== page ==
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ESPN is looking to hire a research analyst

This is somebody’s dream job, I’m sure . . .

ESPN is looking for a statistician to join the HR department as a Research Analyst. The job will consist of analytical research and producing statistics about the people that work at ESPN. Topics of interest will include productivity, efficiency, and retention of employees, among other items. In addition to data mining and producing reports, we also field surveys and analyze results.

The position is located at the headquarters in Bristol, Connecticut, the same campus where nearly all ESPN shows are produced. ESPN is a Disney company, so discounts and free admission to Disney parks are available for employees. Flexible work arrangements are available, along with working in the New York City office part-time if desired.

The role is a relatively new function and will have a high impact very quickly on helping the business function. Statistical software, text books, and any other resource needed to get the job done will be provided.

The link for the application is below. Any interested candidates with questions can contact Michael.J.Springer@espn.com or the recruiter Amy.McManus@espn.com.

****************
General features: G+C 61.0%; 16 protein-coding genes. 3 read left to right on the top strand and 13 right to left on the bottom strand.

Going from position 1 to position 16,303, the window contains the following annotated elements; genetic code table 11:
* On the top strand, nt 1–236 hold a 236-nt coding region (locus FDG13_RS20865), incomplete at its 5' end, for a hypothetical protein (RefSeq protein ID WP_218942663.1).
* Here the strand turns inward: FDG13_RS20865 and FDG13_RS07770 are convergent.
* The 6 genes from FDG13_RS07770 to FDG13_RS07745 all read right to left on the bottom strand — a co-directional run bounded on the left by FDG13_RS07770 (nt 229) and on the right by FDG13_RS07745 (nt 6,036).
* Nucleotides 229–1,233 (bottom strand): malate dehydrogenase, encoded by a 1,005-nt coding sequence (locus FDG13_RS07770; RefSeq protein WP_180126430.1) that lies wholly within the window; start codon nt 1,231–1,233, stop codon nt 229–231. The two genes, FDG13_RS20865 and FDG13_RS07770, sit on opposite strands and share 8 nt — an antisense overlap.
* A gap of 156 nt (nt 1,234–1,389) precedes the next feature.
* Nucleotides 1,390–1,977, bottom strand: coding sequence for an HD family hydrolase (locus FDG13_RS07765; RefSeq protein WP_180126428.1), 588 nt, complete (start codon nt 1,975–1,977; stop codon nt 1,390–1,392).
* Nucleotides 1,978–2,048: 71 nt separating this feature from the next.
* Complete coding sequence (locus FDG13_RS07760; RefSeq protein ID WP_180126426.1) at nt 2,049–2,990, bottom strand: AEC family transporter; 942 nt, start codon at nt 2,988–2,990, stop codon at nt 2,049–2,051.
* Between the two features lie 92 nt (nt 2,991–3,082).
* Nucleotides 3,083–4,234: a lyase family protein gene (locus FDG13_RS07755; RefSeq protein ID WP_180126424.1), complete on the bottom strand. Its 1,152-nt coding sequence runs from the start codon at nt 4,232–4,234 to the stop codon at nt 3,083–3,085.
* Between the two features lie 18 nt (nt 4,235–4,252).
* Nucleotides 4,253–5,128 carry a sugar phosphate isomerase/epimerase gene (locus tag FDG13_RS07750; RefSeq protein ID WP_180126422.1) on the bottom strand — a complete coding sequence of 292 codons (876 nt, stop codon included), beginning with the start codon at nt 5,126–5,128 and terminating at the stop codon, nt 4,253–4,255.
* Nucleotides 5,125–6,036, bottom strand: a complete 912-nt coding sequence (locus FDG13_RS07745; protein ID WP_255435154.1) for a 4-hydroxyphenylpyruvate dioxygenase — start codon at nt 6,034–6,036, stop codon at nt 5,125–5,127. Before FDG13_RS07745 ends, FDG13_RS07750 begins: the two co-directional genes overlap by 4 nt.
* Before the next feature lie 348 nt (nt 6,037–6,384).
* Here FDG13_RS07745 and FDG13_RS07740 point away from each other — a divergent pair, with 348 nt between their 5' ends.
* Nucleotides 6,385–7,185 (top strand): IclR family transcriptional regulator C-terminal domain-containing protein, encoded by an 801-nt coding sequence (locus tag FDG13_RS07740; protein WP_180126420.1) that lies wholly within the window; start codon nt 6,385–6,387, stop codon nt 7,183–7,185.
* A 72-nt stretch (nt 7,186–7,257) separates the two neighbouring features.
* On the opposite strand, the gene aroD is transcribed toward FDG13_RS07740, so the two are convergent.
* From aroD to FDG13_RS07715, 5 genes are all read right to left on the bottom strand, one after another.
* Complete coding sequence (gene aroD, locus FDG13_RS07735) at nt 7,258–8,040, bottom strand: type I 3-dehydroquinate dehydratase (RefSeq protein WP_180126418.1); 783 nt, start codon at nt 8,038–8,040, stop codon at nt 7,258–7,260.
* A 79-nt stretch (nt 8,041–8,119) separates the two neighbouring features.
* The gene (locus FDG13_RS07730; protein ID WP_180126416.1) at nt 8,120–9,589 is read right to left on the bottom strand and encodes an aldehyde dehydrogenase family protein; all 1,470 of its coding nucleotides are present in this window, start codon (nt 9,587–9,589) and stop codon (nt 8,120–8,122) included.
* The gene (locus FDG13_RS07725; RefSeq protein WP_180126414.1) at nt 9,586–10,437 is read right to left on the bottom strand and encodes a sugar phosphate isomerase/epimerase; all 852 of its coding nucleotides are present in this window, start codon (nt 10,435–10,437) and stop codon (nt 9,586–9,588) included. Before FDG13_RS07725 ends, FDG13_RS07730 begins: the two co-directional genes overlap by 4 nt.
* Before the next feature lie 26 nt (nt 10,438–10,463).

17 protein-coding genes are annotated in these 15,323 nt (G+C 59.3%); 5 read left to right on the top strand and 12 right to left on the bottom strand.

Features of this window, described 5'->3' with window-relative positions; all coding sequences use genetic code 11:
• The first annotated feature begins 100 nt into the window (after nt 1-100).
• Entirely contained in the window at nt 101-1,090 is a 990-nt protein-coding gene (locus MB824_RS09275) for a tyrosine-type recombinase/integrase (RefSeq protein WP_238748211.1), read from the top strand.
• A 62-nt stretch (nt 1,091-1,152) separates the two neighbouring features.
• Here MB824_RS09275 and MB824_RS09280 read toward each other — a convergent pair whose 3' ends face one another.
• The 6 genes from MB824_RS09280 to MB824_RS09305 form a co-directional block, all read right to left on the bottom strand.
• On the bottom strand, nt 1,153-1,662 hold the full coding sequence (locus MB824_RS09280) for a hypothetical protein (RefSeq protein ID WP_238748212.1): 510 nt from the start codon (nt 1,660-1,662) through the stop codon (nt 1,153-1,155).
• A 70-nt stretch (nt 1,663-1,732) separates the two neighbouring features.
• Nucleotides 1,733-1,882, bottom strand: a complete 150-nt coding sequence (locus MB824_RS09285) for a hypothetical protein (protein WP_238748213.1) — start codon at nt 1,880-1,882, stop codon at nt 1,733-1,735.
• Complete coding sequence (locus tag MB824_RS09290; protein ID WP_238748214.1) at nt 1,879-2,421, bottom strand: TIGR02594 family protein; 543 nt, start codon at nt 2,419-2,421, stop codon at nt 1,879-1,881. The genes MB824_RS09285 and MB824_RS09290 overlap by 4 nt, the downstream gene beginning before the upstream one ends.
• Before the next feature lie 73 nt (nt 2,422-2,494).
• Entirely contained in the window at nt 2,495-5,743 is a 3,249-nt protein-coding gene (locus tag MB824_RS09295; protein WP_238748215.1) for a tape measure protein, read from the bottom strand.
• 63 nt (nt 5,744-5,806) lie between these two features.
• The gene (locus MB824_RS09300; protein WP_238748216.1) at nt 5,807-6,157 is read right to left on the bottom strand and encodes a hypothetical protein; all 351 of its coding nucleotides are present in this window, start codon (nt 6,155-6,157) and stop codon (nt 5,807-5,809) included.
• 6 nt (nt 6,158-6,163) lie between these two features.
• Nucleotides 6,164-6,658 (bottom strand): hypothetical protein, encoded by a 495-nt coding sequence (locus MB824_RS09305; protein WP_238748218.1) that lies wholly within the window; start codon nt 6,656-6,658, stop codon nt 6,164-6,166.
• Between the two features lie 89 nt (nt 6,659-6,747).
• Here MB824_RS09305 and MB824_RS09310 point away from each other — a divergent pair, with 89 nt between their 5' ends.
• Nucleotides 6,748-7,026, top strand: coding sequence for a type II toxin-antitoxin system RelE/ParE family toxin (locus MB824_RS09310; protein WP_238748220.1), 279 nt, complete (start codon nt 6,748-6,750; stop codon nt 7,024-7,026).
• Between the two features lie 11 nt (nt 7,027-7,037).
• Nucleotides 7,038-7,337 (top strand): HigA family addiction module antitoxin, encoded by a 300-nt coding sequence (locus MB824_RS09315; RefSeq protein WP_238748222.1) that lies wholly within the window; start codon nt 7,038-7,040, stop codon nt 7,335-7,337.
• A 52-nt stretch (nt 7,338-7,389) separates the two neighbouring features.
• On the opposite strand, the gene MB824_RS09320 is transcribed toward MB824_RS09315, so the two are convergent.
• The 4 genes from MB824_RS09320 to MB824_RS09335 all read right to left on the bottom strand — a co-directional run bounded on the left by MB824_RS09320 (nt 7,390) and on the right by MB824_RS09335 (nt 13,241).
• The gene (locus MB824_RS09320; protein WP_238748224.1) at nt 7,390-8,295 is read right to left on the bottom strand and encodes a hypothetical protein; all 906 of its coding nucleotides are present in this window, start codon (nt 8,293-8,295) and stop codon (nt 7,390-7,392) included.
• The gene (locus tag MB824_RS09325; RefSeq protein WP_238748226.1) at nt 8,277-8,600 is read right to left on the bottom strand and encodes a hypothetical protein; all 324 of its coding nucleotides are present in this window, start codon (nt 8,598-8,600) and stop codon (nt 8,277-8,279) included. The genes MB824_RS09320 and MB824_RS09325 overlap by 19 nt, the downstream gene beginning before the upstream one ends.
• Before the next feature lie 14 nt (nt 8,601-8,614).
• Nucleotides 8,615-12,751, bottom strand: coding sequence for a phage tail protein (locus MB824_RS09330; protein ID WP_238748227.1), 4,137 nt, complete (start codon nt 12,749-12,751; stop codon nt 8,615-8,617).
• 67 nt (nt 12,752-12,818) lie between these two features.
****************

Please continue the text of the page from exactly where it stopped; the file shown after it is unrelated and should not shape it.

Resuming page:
2 Comments

  1. Enayetur Raheem says:

    Out of curiosity I visited the page and found under the preferred qualifications:

    “Knowledge of HR system platforms (i.e. e-learning, hiring management, compensation planning etc.) as well as ESPN’s business processes, career paths and position qualifications preferred”

    .. just wondering if/how does a statistics graduate acquire such qualifications.

    • jrkrideau says:

      Check the list of acceptable degrees “Bachelor’s degree in Marketing, Finance, Statistics, I/O Psychology, or other social science discipline with extensive quantitative coursework”

      My bet would be that what they would want is a MBA with an HR concentration or MA in I/O Psych, both with the required quantitative coursework. I doubt you’d find the skill set a a BA level unless the applicant had a lot of work experience.

      The statement “Experience in advanced Microsoft Excel is a must.” is a bit scary.